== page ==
• avoiding the risk by not continuing with the activity
    • taking the risk in order to pursue an opportunity
    • removing the risk source
    • changing the likelihood
    • changing the consequences
    • sharing the risk
    • retaining the risk via an informed decision
  • planning and implementation
  • assessing effectiveness
  • deciding whether remaining risk is acceptable
  • taking further treatment, if required

Monitoring and review

Monitoring and review involves planning, gathering information, recording results and providing feedback.

Recording and reporting

Risk management activities should be documented and reported in order to communicate outcomes, provide information for decision-making, improve risk management activities and to assist stakeholders, particularly those with responsibility and accountability.

Assigning responsibility

Managing risk is often a shared responsibility. Whilst procurement officers will often help to elicit accessibility information from vendors, it will ultimately be up to the business owner or accessibility steering committee to assess and treat risk.

Risk statements

The following are potential risks associated with ICT accessibility. They do not all apply to the procurement of ICT services and products directly; some apply to the policy framework and others to subsequent delivery and implementation. However, all are worth consideration.


This initial list of potential risks applies across the board and could be considered as pre-procurement.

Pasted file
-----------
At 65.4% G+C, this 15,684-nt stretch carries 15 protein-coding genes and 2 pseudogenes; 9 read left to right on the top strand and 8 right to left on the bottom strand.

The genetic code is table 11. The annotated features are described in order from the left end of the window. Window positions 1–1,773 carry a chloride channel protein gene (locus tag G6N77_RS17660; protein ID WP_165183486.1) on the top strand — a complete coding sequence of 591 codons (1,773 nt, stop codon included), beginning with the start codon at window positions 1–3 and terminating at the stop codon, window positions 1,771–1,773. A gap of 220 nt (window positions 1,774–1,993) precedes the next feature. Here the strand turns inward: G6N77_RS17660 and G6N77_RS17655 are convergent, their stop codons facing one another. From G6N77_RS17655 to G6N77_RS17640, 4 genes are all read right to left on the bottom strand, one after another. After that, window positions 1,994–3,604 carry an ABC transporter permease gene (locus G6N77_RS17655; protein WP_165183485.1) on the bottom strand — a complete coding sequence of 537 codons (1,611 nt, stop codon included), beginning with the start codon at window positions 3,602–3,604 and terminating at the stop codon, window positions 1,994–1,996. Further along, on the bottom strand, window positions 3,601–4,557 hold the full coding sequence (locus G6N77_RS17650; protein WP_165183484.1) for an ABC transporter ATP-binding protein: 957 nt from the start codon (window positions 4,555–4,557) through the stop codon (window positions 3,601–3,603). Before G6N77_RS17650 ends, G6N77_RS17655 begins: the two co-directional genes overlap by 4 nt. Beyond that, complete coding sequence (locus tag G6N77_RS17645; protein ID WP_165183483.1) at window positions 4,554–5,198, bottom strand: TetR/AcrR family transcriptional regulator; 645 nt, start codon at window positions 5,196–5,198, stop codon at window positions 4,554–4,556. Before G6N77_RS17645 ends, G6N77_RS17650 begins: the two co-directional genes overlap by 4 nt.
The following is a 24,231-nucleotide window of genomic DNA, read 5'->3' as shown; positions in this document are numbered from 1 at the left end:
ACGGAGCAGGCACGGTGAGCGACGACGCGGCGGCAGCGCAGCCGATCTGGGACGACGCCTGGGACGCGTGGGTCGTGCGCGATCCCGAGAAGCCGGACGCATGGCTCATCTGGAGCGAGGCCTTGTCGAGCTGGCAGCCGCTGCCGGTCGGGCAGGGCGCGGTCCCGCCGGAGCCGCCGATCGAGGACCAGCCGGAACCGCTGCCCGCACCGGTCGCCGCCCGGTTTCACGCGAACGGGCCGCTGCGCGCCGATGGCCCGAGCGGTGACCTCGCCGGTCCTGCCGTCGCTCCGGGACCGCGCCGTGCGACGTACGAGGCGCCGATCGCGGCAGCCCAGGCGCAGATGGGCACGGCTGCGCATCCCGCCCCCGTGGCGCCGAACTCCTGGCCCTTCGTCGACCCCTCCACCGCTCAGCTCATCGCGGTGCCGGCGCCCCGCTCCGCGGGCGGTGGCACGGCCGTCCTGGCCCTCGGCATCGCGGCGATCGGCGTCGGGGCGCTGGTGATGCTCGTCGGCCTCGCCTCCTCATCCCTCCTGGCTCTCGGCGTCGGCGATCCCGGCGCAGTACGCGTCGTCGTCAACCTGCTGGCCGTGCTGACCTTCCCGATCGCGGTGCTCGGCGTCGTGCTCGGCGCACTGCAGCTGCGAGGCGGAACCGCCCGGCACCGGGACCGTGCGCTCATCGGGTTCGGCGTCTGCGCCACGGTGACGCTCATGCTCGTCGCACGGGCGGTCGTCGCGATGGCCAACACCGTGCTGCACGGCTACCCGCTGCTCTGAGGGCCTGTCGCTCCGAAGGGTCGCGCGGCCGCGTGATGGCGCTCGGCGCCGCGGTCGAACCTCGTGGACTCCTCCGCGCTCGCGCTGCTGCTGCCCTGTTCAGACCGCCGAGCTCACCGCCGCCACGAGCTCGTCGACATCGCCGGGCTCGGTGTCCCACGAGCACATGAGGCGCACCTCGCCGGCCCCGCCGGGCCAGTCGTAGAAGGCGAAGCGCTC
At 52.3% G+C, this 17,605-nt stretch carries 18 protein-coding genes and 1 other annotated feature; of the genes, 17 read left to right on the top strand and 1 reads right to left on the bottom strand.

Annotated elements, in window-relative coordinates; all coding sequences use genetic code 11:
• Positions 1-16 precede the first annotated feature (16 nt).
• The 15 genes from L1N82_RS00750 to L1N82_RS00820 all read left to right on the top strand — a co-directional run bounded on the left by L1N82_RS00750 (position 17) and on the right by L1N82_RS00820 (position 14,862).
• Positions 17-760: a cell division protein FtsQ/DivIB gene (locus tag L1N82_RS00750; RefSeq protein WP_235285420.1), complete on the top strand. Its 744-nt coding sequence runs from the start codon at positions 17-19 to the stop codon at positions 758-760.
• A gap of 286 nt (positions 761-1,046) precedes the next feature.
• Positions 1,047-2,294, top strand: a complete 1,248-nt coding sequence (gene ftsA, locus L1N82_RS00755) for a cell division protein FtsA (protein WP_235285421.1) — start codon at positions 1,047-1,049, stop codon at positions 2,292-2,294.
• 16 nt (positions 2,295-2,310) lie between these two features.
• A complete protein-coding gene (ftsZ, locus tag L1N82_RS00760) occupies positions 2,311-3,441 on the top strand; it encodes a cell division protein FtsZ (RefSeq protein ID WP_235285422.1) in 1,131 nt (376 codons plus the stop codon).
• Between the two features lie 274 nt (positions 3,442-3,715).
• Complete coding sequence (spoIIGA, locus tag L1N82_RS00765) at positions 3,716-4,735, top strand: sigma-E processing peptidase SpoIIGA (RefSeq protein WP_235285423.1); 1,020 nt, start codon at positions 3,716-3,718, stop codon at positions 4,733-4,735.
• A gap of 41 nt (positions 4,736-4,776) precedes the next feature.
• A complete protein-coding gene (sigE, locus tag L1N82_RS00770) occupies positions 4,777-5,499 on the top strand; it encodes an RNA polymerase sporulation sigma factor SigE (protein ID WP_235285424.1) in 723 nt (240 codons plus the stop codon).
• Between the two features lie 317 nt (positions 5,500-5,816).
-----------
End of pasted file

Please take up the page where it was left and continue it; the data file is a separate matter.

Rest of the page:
• Failure to allocate sufficient resources and authority to coordinate and implement the ICT Accessibility Policy.
    • Risk because without sufficient resources, policies and procedures are just words
  • Failure to make faculty, staff, and students aware of institutional resources for accommodation and accessibility.
  • Failure to systematically and effectively monitor digital content and ICT services to ensure accessibility.
    • This particularly applies to course content and delivery
    • Also applies to upgrades to significant ICT systems
  • Failure to provide regular, ongoing training, instruction, and support at all levels (e.g., administrators, faculty, IT staff, support staff, student employees) appropriate to a person’s roles and responsibilities, regarding the institution’s ICT Accessibility Policy and procedures, tools, resources, and techniques to ensure the policy and procedures are effectively and consistently implemented